The idea that dynamism and innovation must be forced on capitalism from the outside recurs in a different way in David Graeber’s essay for the re-launched Baffler (not online, but the whole issue is worth buying). In a move reminiscent of both Parameswaran and Tyler Cowen, Graeber laments that we are living in an age of technological stagnation, in which “the projected explosion of technological growth everyone was expecting—the moon bases, the robot factories—fail[ed] to happen”. The explanation he proposes is that the wellsprings of invention and creativity have been corporatized and bureaucratized, administered in a away that favors caution over breakthroughs. “[E]ven basic research”, he argues, “now seems to be driven by political, administrative, and marketing imperatives that make it unlikely anything revolutionary will happen.” Academia, meanwhile, has been transformed from “society’s refuge for the eccentric, brilliant, and impractical” into “the domain of professional self-marketers.” Looking back at a bygone age of rapid progress, Graeber—like Tronti—sees a system that had to be forced into innovating by a hostile antagonist; in his account, however, it is the Soviet Union rather than the domestic labor movement that plays the starring role.

Graeber concludes by insisting that capitalism is neither “identical with the market” nor “inimical to bureaucracy”. He implies that capitalism today finds itself where its Soviet twin was a few decades ago—a stagnant, bureaucratized order, incapable of reinvention or reform. He is ultimately a technological optimist—he is careful to distance himself from anti-industrial strains of anarchism—but he insists a break with capitalism must precede a return to technological dynamism:

To of begin setting up domes on Mars, let alone to develop the means to figure out if there are alien civilizations to contact, we’re going to have to figure out a different economic system. Must the new system take the form of some massive new bureaucracy? Why do we assume it must? Only by breaking up existing bureaucratic structures can we begin. And if we’re going to invent robots that will do our laundry and tidy up the kitchen, then we’re going to have to make sure that whatever replaces capitalism is based on a far more egalitarian distribution of wealth and power—one that no longer contains either the super-rich or the desperately poor willing to do their housework. Only then will technology begin to be marshaled toward human needs.

As a long-term vision, I agree with Graeber on this. The question is whether all of these issues can be left for after the revolution, or if there is a more reformist project we can engage with in the meantime. What does it mean if Graeber is right that capitalism tends toward bureaucratic inertia, and Parameswaran is right that our economy is held back by incumbents barring the way to creative destruction, and Tronti is right that it’s the workers who ultimately force innovation on Capital? Maybe it means that until we can get rid of the capitalist class, we have to force them to bend to the forces of the market, rather than cling to their patent monopolies and their God-given right to cheap labor.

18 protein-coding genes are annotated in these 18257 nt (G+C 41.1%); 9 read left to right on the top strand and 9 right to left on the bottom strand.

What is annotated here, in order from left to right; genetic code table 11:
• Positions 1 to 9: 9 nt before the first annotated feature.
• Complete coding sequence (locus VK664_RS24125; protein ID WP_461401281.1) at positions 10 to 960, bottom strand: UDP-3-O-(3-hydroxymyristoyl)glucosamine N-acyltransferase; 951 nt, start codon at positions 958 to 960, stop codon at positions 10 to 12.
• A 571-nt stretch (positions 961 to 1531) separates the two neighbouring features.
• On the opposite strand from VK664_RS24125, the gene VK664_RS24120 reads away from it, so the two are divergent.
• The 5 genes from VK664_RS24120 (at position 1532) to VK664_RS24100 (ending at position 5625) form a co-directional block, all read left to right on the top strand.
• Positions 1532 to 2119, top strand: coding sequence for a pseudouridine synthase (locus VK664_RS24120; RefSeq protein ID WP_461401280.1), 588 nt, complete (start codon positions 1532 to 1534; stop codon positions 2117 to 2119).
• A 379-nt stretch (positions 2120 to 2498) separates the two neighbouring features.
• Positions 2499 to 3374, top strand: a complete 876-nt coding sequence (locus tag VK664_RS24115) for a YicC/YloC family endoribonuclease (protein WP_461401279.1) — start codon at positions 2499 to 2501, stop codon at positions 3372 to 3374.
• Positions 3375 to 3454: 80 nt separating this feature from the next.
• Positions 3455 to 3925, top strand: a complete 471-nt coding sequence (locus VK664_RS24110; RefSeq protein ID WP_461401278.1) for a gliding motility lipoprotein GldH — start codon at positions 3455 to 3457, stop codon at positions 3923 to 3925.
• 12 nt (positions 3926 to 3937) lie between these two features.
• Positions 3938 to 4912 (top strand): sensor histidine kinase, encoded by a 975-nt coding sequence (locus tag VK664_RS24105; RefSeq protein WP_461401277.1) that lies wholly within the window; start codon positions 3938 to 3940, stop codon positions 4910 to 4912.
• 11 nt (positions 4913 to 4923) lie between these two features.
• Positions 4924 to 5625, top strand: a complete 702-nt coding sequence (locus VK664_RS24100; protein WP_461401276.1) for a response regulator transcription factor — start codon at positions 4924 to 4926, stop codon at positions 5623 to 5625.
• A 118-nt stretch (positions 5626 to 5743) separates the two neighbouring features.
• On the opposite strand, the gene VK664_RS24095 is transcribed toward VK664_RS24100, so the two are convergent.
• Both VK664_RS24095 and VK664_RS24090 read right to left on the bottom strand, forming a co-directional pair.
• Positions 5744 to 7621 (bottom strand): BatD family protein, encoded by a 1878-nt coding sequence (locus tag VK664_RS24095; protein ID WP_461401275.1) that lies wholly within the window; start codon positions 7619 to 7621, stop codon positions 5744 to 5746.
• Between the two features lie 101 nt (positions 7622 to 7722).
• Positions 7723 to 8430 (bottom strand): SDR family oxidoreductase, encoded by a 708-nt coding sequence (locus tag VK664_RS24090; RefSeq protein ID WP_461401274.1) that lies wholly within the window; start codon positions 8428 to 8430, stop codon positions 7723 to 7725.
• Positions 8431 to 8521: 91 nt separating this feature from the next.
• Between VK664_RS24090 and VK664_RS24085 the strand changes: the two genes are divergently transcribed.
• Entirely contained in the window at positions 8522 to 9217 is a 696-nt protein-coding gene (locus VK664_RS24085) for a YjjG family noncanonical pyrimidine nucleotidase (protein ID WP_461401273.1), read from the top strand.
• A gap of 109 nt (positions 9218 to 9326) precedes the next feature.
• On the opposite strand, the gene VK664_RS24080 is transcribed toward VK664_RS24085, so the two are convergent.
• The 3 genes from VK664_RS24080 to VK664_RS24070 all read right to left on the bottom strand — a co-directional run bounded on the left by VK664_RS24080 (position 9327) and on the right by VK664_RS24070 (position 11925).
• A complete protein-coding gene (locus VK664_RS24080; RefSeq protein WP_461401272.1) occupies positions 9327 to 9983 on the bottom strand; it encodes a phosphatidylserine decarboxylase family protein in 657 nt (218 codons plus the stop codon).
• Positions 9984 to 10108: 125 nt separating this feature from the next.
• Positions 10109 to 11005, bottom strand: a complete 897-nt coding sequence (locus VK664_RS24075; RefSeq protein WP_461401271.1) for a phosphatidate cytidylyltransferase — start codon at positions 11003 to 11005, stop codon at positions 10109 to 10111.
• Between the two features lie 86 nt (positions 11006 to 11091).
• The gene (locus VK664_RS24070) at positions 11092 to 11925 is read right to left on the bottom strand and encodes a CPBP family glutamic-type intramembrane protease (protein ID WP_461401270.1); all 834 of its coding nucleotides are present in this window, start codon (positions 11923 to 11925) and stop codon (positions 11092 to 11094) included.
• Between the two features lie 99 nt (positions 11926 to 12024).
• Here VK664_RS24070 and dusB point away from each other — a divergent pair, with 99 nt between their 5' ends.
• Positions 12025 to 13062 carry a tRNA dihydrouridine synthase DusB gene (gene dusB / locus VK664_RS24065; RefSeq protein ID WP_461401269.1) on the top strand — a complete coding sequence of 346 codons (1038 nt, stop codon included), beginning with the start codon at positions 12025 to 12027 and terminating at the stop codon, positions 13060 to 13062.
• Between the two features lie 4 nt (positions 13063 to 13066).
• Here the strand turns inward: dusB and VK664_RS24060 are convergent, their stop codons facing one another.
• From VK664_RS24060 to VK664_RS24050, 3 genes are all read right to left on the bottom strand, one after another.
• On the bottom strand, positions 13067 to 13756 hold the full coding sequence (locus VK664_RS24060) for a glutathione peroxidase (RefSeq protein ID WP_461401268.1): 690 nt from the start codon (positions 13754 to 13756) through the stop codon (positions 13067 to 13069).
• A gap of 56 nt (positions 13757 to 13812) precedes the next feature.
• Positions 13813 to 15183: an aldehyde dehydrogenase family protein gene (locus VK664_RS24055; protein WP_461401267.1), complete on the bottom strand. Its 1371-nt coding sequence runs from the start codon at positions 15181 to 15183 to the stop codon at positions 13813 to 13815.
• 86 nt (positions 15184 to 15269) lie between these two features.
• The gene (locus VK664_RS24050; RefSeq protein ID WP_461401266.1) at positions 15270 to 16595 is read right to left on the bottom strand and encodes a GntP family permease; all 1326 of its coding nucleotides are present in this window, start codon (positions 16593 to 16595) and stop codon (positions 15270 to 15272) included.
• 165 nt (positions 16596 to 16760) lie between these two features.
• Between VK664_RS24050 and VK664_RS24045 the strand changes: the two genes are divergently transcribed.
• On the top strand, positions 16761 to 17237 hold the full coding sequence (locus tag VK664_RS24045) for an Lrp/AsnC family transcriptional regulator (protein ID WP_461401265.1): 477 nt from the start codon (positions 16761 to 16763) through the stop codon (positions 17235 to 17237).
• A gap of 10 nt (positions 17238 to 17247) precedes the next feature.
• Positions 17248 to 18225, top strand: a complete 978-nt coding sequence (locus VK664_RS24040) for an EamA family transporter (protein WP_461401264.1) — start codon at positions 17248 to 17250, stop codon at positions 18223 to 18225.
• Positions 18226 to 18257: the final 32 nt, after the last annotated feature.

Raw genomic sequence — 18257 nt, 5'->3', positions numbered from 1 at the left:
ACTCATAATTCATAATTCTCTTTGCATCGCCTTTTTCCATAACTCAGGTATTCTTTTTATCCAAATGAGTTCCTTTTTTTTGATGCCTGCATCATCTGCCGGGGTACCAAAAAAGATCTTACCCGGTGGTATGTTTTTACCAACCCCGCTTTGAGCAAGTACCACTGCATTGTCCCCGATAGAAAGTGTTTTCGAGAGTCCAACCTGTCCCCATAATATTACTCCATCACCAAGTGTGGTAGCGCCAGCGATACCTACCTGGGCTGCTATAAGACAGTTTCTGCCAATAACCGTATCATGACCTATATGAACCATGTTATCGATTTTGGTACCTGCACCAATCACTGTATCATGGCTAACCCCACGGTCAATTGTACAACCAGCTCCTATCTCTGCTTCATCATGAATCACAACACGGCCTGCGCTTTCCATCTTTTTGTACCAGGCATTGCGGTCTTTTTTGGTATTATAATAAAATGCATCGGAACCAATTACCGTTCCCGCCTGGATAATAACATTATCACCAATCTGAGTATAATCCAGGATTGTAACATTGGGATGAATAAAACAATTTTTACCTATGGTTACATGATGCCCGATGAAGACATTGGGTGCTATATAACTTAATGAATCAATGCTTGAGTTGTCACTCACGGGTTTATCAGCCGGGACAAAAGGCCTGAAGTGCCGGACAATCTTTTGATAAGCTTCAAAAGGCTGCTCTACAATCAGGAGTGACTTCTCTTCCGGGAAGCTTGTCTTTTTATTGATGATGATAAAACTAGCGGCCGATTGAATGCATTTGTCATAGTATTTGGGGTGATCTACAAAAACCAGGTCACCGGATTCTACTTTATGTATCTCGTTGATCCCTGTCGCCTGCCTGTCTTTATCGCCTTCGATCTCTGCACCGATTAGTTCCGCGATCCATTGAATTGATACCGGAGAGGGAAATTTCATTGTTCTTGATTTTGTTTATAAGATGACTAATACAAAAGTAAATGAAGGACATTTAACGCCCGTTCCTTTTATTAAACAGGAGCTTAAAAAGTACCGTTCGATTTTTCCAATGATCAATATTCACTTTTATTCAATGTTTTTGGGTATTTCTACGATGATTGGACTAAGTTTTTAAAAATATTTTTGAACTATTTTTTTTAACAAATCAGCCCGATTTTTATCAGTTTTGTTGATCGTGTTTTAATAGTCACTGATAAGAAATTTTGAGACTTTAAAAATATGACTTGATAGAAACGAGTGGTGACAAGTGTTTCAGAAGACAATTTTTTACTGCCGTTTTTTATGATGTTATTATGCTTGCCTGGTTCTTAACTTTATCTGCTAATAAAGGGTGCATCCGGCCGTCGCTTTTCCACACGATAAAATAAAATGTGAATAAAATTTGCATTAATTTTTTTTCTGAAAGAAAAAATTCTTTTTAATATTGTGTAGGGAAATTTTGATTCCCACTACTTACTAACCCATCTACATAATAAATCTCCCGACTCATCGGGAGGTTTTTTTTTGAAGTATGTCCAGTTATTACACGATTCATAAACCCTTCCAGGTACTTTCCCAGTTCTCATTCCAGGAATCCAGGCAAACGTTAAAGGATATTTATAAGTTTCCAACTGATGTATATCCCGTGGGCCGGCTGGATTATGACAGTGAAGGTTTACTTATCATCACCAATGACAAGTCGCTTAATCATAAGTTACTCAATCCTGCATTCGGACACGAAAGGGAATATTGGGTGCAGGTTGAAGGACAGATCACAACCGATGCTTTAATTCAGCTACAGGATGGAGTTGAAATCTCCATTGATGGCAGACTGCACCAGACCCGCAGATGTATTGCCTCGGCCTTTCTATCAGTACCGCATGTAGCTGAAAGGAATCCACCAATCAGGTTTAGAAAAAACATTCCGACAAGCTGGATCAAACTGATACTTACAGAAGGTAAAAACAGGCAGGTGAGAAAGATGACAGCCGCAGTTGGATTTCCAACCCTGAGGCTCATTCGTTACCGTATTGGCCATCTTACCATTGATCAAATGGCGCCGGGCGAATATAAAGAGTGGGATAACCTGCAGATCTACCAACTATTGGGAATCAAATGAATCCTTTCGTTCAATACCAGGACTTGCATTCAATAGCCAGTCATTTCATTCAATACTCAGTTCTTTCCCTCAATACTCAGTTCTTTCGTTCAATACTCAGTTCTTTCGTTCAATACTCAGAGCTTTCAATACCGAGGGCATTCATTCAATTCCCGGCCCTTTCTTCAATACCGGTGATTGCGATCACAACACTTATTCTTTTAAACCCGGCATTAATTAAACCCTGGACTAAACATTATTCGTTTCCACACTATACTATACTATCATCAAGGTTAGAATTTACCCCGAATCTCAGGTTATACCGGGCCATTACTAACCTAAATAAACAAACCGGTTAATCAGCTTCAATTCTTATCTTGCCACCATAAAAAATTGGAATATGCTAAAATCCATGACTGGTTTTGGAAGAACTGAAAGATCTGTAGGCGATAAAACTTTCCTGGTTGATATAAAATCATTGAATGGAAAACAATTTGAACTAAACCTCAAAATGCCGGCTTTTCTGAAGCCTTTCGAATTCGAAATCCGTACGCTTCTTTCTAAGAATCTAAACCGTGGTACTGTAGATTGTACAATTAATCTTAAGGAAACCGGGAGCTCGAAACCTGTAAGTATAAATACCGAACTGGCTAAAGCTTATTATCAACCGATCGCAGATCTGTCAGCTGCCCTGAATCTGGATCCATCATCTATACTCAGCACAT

Dean Baker argues, in The End of Loser Liberalism, that progressives should reject the notion that they are in favor of regulation while the right is in favor of free markets. He insists that, understood correctly, everything from the defense of Medicare and Social Security to the critique of “free” trade agreements can be understood as part of the project of ensuring that “the logic of the market leads to progressive outcomes”. It’s easy to see this as a kind of rhetorical trick, but maybe it’s just that capitalists can never be trusted to properly run a capitalist society. The great irony of Tronti’s reading of capitalist development is that it’s us anti-capitalist rebels who end up animating the logic of Capital in spite of ourselves—at least until we manage to break that logic altogether.

This perspective also casts the figure of the left neoliberal in a different light. The arguments I’ve described as left-neoliberal rely on certain free market tropes: competition, deregulation, efficiency. But taking such tropes seriously is perhaps more subversive than it appears, since actually existing neoliberal capitalism is not consistently based on any of these principles. It is instead, as David Harvey has said, a project of class power. In another of his essays, “Against Kamikaze Capitalism”, Graeber contends that “Whenever there is a choice between the political goal of undercutting social movements—especially, by convincing everyone there is no viable alternative to the capitalist order—and actually running a viable capitalist order, neoliberalism means always choosing the first.” So perhaps it’s not so surprising to see University of Chicago finance professors attempting to save capitalism from the capitalists, while two other mainstream economists express their hope that it will be Occupy Wall Street that ultimately helps save capitalism from itself.